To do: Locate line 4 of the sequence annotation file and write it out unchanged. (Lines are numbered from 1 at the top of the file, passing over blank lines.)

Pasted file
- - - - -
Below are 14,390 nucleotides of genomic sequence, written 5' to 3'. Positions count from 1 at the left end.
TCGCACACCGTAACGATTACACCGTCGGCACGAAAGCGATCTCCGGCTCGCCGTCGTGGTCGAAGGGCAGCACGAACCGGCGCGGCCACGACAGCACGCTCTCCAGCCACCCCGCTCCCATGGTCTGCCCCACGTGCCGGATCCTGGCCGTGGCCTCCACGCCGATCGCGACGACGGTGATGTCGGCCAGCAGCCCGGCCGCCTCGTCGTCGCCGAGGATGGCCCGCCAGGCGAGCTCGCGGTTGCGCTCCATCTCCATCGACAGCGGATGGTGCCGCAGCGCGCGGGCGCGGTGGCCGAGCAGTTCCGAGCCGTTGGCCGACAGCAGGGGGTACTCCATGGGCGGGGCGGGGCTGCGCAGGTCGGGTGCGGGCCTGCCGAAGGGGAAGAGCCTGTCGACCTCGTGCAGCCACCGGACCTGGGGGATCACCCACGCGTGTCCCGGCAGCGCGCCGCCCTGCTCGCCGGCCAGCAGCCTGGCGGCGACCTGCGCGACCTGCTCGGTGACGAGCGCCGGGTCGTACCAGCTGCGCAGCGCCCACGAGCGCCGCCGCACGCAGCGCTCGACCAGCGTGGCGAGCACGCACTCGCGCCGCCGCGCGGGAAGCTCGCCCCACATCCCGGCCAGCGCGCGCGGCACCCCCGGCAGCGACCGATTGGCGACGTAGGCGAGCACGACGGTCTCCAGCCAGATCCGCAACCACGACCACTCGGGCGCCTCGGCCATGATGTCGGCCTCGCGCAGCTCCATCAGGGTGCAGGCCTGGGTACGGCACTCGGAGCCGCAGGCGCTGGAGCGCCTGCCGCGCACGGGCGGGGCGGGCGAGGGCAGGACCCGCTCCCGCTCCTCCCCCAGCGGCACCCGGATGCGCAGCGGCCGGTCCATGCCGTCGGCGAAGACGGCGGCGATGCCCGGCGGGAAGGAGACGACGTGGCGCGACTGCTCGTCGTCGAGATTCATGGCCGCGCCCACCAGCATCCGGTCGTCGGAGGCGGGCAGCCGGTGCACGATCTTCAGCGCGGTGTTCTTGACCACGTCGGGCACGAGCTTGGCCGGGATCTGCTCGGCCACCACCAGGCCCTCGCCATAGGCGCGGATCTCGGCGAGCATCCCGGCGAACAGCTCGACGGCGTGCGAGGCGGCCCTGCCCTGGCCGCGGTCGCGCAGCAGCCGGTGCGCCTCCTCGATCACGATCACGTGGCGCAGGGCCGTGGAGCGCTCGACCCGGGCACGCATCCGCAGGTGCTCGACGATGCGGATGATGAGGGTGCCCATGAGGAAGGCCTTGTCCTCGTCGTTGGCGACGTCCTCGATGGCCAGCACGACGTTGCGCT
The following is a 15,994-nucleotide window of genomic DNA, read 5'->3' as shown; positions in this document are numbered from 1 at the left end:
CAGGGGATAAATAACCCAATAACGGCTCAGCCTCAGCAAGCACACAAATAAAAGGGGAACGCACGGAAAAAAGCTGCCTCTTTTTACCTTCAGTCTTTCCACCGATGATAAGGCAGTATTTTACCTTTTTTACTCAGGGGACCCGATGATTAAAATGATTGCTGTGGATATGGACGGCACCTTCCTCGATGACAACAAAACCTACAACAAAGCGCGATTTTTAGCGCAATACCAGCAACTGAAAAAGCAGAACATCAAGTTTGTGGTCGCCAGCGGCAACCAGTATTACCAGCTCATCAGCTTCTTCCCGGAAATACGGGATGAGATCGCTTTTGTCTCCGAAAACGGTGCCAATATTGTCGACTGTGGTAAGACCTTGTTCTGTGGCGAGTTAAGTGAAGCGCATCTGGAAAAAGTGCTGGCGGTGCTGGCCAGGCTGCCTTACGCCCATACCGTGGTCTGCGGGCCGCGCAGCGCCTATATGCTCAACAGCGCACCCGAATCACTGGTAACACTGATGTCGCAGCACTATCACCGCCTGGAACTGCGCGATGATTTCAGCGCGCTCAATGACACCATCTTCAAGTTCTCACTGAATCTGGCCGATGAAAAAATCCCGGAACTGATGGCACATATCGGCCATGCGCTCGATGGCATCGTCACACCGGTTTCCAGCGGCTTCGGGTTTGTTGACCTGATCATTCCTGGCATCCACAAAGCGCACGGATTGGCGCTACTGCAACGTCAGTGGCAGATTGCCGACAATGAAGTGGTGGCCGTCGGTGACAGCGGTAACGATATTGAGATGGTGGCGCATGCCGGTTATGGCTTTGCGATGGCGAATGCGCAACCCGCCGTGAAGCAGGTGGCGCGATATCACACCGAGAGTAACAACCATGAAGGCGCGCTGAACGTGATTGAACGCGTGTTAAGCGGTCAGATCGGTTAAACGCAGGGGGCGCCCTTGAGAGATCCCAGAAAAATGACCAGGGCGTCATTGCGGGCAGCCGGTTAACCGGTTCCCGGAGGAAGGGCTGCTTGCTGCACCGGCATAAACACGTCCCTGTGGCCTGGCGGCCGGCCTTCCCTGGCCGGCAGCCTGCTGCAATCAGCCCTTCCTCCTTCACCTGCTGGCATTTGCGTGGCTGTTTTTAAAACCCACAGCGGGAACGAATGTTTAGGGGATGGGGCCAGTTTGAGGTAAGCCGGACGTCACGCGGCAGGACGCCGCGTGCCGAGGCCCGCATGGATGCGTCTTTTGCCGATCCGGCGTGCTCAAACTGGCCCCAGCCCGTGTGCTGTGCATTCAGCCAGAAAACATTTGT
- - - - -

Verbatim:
CAGGGGATAAATAACCCAATAACGGCTCAGCCTCAGCAAGCACACAAATAAAAGGGGAACGCACGGAAAAAAGCTGCCTCTTTTTACCTTCAGTCTTTCCACCGATGATAAGGCAGTATTTTACCTTTTTTACTCAGGGGACCCGATGATTAAAATGATTGCTGTGGATATGGACGGCACCTTCCTCGATGACAACAAAACCTACAACAAAGCGCGATTTTTAGCGCAATACCAGCAACTGAAAAAGCAGAACATCAAGTTTGTGGTCGCCAGCGGCAACCAGTATTACCAGCTCATCAGCTTCTTCCCGGAAATACGGGATGAGATCGCTTTTGTCTCCGAAAACGGTGCCAATATTGTCGACTGTGGTAAGACCTTGTTCTGTGGCGAGTTAAGTGAAGCGCATCTGGAAAAAGTGCTGGCGGTGCTGGCCAGGCTGCCTTACGCCCATACCGTGGTCTGCGGGCCGCGCAGCGCCTATATGCTCAACAGCGCACCCGAATCACTGGTAACACTGATGTCGCAGCACTATCACCGCCTGGAACTGCGCGATGATTTCAGCGCGCTCAATGACACCATCTTCAAGTTCTCACTGAATCTGGCCGATGAAAAAATCCCGGAACTGATGGCACATATCGGCCATGCGCTCGATGGCATCGTCACACCGGTTTCCAGCGGCTTCGGGTTTGTTGACCTGATCATTCCTGGCATCCACAAAGCGCACGGATTGGCGCTACTGCAACGTCAGTGGCAGATTGCCGACAATGAAGTGGTGGCCGTCGGTGACAGCGGTAACGATATTGAGATGGTGGCGCATGCCGGTTATGGCTTTGCGATGGCGAATGCGCAACCCGCCGTGAAGCAGGTGGCGCGATATCACACCGAGAGTAACAACCATGAAGGCGCGCTGAACGTGATTGAACGCGTGTTAAGCGGTCAGATCGGTTAAACGCAGGGGGCGCCCTTGAGAGATCCCAGAAAAATGACCAGGGCGTCATTGCGGGCAGCCGGTTAACCGGTTCCCGGAGGAAGGGCTGCTTGCTGCACCGGCATAAACACGTCCCTGTGGCCTGGCGGCCGGCCTTCCCTGGCCGGCAGCCTGCTGCAATCAGCCCTTCCTCCTTCACCTGCTGGCATTTGCGTGGCTGTTTTTAAAACCCACAGCGGGAACGAATGTTTAGGGGATGGGGCCAGTTTGAGGTAAGCCGGACGTCACGCGGCAGGACGCCGCGTGCCGAGGCCCGCATGGATGCGTCTTTTGCCGATCCGGCGTGCTCAAACTGGCCCCAGCCCGTGTGCTGTGCATTCAGCCAGAAAACATTTGT